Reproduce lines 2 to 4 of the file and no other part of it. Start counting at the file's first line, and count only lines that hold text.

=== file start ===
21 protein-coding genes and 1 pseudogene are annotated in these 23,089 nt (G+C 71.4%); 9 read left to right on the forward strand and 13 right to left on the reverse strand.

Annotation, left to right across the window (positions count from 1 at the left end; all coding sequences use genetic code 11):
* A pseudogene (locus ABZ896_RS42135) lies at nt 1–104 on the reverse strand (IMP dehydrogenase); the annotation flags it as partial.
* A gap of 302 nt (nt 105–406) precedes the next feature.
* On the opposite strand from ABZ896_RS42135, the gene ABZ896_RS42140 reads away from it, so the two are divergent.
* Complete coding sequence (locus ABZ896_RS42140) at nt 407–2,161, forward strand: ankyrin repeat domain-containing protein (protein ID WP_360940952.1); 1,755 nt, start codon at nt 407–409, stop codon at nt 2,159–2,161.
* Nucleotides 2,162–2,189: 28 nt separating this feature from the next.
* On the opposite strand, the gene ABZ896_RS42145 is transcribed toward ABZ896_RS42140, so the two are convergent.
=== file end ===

Annotation, left to right across the window (positions count from 1 at the left end; all coding sequences use genetic code 11):
* A pseudogene (locus ABZ896_RS42135) lies at nt 1–104 on the reverse strand (IMP dehydrogenase); the annotation flags it as partial.
* A gap of 302 nt (nt 105–406) precedes the next feature.